Saturday, February 28, 2015

Buffallo Soldiers

The big reason I love History, and the reason I am a History teacher is because of Grandpa.  He was a college History professor for many years.  Growing up he would always discuss History with us, and it must have stuck.  I love HISTORY!!!  I am so proud to post that my grandfather is the author of this book above.  He was inspired by this subjuect matter because he served in one of the last all black infantries during the Korean War.  This was before they desegragated the US Military.  Of course he served as a white officier, but he saw first hand how they were treated by the US and civilians.  So when he was done with his duty, he went back for his Phd.  He had to write about something, and he had the perfect topic!  Here is a review of his book:

The Black Infantry in the West, 1869-1891, by Arlen L. Fowler, University of Oklahoma Press, Norman, 1996, $12.95 paperback.
Arlen Fowler's interest in the "buffalo soldiers" grew out of his 1952 assignment as a white officer in the 25th Armored Infantry Battalion, the last remnant of the all black 25th Infantry Regiment. Fowler became a firsthand witness to the prejudices and outright discrimination that still existed; his research showed that such attitudes and practices could be traced back to the organization of the first six black regiments (two cavalry and four infantry) between the summers of 1866 and 1867.
Fowler meticulously documents the black infantry's service through military records, personal letters and newspaper accounts from the 1860s through 1890s. Black regiments served in the harshest environments, fought Indians throughout the West and drew the most monotonous duties. Even so, their alcoholism and desertion rates ranked among the lowest. (At times white truancy reached 20 to 50 percent higher than black truancy.) Commanders, reporters and other eyewitnesses noted the black units' valor in battle, but most officers continued to consider it a blot on their record to serve with blacks or took a lower rank in order to serve in a white outfit, George Armstrong Custer among them.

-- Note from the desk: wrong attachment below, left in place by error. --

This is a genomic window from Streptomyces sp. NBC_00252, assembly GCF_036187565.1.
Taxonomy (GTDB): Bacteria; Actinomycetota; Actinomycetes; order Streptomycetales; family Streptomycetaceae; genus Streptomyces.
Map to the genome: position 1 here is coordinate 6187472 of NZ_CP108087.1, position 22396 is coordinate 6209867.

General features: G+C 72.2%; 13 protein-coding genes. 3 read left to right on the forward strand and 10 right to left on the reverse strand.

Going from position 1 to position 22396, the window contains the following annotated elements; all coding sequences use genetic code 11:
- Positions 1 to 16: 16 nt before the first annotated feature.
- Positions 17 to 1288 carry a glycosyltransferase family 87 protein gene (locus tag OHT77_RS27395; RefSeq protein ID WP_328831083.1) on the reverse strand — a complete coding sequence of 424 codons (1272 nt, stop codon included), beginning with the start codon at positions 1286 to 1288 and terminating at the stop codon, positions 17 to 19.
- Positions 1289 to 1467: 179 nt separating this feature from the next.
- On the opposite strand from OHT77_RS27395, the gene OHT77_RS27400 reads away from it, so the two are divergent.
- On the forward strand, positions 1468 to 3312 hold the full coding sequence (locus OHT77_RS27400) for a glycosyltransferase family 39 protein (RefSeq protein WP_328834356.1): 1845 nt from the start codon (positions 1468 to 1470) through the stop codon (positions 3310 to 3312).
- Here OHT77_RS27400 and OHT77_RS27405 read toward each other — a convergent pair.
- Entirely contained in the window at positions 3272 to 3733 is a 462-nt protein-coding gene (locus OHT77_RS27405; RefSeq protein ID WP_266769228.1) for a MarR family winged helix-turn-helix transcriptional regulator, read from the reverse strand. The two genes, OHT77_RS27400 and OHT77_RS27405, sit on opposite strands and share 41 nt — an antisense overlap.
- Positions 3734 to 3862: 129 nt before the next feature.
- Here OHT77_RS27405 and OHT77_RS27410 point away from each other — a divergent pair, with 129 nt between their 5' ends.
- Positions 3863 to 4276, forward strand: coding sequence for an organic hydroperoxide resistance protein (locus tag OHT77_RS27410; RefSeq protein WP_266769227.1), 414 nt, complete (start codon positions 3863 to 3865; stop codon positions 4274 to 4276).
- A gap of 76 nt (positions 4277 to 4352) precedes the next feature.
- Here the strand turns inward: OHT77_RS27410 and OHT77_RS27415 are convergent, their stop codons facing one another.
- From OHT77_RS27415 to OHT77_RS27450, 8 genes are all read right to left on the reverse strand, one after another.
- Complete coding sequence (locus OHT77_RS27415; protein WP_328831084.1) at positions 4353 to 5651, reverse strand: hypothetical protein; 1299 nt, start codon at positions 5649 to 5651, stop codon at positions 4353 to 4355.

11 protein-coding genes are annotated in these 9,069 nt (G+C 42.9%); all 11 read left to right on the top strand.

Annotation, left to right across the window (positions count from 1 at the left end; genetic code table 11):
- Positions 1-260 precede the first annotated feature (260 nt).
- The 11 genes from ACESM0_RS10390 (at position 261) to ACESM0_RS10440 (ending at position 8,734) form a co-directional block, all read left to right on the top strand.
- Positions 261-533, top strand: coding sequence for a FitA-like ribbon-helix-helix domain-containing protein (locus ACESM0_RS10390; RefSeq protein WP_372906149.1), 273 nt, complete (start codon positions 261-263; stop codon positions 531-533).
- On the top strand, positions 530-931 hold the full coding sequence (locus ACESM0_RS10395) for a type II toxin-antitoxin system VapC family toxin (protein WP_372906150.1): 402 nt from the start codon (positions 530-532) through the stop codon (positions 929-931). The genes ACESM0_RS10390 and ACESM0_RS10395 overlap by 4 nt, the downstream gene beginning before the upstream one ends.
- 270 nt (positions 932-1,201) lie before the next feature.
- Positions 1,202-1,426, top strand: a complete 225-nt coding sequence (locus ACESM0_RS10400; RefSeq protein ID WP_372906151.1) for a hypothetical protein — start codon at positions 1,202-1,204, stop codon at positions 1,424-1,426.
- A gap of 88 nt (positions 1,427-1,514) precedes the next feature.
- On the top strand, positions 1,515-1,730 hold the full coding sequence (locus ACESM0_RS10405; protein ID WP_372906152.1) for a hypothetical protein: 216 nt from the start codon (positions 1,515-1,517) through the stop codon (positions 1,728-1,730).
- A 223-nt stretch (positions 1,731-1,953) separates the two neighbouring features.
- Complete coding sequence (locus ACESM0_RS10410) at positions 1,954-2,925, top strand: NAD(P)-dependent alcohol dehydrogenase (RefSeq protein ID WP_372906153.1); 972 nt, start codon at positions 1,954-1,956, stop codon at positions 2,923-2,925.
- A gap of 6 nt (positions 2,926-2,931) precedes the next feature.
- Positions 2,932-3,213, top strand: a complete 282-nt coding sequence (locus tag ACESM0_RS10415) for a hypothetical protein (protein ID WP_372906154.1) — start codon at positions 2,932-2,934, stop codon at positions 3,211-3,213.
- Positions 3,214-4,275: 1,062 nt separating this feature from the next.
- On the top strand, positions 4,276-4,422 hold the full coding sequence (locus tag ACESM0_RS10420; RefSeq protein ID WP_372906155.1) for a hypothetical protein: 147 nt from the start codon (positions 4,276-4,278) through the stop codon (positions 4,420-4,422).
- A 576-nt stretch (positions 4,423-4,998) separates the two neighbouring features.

This book offers fascinating insights into the struggles and pride of the black regiments. As William H. Leckie, author of The Buffalo Soldiers, states in the new foreword to this 1996 edition (hardcover edition printed by Greenwood Publishing Group, 1971), "Fowler's book is still essential reading for a comprehensive understanding of the role of the black infantry on the expanding western frontier."
Sierra Adare

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